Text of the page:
Intravital imaging emerged as an indispensible tool in biological research, and a variety of imaging techniques have been developed to noninvasively monitor tissues in vivo. However, most of the current techniques lack the resolution to study events at the single-cell level. Although intravital multiphoton microscopy has addressed this limitation, the need for repeated noninvasive access to the same tissue in longitudinal in vivo studies remains largely unmet. We now report on a previously unexplored approach to study immune responses after transplantation of pancreatic islets into the anterior chamber of the mouse eye. This approach enabled (i) longitudinal, noninvasive imaging of transplanted tissues in vivo; (ii) in vivo cytolabeling to assess cellular phenotype and viability in situ; (iii) local intervention by topical application or intraocular injection; and (iv) real-time tracking of infiltrating immune cells in the target tissue.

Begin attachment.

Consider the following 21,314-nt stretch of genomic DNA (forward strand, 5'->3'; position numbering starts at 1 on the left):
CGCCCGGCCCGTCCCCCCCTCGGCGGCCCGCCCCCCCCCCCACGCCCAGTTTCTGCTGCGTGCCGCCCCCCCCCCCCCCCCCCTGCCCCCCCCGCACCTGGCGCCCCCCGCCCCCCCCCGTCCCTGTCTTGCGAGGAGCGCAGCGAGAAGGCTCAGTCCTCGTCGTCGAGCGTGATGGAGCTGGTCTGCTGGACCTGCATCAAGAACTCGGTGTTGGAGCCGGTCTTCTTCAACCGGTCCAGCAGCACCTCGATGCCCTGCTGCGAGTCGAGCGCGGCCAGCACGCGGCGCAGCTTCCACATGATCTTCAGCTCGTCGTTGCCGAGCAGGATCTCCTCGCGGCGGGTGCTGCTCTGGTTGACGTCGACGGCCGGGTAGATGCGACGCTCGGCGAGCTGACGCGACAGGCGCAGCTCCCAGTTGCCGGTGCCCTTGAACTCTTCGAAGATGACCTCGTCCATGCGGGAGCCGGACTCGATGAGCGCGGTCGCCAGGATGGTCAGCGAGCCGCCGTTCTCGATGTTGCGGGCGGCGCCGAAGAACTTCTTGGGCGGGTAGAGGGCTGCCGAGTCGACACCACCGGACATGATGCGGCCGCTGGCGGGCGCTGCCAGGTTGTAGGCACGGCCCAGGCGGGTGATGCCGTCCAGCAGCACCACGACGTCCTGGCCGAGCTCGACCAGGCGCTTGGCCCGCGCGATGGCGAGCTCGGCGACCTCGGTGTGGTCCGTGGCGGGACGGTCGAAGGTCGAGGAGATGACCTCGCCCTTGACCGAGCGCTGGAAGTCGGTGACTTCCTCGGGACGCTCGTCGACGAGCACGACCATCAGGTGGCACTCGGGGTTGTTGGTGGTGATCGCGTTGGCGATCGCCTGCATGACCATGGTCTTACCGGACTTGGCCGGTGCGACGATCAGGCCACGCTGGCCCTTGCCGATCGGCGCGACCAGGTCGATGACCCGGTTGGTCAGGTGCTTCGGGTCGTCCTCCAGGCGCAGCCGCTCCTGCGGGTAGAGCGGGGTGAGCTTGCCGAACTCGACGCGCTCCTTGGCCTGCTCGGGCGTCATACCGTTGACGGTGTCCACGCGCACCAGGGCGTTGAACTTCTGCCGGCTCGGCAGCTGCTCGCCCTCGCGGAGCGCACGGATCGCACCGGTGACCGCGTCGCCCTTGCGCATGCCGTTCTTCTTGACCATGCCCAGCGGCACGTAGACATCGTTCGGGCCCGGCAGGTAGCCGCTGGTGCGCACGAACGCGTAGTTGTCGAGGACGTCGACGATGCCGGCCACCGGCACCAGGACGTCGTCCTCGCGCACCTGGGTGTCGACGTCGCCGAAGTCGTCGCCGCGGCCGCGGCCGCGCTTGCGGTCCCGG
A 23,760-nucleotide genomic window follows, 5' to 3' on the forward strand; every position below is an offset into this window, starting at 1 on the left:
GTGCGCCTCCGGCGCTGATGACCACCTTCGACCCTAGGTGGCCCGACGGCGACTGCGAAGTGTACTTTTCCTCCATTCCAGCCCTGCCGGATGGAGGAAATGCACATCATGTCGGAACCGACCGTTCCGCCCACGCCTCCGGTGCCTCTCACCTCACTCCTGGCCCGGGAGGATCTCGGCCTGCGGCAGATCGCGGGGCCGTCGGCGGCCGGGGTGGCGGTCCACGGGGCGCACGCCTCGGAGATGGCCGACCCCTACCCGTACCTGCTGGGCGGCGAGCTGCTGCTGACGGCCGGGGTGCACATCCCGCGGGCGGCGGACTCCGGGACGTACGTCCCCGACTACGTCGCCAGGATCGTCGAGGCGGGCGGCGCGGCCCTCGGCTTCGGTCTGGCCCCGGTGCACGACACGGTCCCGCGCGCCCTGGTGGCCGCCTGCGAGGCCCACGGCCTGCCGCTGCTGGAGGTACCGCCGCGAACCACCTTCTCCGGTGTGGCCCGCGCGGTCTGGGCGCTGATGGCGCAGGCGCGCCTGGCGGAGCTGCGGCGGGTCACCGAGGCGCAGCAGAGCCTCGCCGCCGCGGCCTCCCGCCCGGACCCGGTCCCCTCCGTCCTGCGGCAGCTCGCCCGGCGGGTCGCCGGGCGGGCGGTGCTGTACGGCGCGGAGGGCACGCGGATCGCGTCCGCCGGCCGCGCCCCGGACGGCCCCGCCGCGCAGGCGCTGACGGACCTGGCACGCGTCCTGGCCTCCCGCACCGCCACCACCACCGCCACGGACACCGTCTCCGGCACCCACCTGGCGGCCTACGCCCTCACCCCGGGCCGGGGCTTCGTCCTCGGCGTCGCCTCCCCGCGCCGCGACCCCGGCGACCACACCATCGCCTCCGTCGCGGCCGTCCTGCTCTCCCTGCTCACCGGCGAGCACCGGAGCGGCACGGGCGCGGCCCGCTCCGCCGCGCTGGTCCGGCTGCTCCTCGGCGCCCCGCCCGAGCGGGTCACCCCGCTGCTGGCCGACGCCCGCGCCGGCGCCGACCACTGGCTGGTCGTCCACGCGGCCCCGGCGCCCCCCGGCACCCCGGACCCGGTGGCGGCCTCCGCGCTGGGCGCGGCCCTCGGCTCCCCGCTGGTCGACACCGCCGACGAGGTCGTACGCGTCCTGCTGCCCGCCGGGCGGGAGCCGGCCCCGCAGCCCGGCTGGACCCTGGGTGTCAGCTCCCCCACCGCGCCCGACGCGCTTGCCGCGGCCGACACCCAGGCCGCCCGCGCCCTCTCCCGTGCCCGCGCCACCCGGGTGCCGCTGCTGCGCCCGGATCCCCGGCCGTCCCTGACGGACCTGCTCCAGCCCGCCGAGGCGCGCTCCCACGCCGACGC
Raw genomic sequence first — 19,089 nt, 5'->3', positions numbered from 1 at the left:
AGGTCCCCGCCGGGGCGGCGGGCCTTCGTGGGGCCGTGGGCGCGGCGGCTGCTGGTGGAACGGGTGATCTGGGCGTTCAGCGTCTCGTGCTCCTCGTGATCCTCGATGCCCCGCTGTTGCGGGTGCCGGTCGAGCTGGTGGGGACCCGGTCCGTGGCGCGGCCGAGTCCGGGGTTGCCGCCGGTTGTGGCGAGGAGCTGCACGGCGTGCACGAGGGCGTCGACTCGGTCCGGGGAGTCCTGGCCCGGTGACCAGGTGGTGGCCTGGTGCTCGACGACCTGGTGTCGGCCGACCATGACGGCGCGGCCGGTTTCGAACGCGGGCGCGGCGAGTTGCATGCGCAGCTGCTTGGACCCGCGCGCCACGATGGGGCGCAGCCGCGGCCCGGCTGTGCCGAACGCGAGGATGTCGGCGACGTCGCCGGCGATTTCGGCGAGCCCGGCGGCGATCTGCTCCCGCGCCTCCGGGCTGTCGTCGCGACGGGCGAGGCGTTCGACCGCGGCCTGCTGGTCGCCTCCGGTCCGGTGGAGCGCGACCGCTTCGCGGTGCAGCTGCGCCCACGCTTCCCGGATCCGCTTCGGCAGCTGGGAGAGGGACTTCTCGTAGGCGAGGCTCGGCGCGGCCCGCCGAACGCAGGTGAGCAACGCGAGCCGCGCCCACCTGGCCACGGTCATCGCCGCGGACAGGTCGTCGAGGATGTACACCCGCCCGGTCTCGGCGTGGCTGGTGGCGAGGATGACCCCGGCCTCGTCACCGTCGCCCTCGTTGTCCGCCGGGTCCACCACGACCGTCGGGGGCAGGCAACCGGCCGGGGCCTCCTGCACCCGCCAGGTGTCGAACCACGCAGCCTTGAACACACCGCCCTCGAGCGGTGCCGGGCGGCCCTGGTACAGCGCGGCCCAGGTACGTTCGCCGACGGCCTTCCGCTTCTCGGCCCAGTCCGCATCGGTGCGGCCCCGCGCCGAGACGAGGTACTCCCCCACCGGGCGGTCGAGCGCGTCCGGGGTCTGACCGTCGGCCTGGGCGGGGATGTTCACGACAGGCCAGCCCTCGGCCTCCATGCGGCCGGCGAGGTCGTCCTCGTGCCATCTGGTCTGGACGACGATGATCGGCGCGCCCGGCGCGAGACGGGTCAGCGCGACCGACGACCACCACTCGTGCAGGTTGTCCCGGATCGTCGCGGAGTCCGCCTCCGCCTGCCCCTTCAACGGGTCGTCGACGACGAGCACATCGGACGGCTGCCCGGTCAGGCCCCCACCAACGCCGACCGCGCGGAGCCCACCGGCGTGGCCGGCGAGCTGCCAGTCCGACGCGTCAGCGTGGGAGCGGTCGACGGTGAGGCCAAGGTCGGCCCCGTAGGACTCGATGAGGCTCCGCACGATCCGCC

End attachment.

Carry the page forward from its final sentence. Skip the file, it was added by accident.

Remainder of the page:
|Number of pages||6|
|Journal||Proceedings of the National Academy of Sciences of the United States of America|
|State||Published - Aug 2 2011|